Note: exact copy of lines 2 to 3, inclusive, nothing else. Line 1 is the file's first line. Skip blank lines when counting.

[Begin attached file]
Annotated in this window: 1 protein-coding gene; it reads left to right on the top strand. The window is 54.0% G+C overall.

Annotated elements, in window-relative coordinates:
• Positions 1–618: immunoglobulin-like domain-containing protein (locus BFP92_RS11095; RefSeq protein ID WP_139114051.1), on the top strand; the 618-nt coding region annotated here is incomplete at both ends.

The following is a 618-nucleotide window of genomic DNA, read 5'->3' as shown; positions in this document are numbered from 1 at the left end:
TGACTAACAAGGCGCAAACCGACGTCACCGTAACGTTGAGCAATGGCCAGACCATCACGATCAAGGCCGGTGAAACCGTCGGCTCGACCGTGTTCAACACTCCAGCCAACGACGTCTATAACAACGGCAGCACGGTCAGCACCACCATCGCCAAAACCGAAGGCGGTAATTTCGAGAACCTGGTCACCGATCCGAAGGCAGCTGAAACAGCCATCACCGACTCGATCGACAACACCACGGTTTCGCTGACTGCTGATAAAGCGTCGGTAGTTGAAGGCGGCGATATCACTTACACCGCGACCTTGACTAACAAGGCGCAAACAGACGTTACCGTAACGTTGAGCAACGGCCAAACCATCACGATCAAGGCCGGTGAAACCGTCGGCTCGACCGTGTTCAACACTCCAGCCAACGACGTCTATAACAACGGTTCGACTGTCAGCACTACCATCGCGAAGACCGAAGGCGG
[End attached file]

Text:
Annotated elements, in window-relative coordinates:
• Positions 1–618: immunoglobulin-like domain-containing protein (locus BFP92_RS11095; RefSeq protein ID WP_139114051.1), on the top strand; the 618-nt coding region annotated here is incomplete at both ends.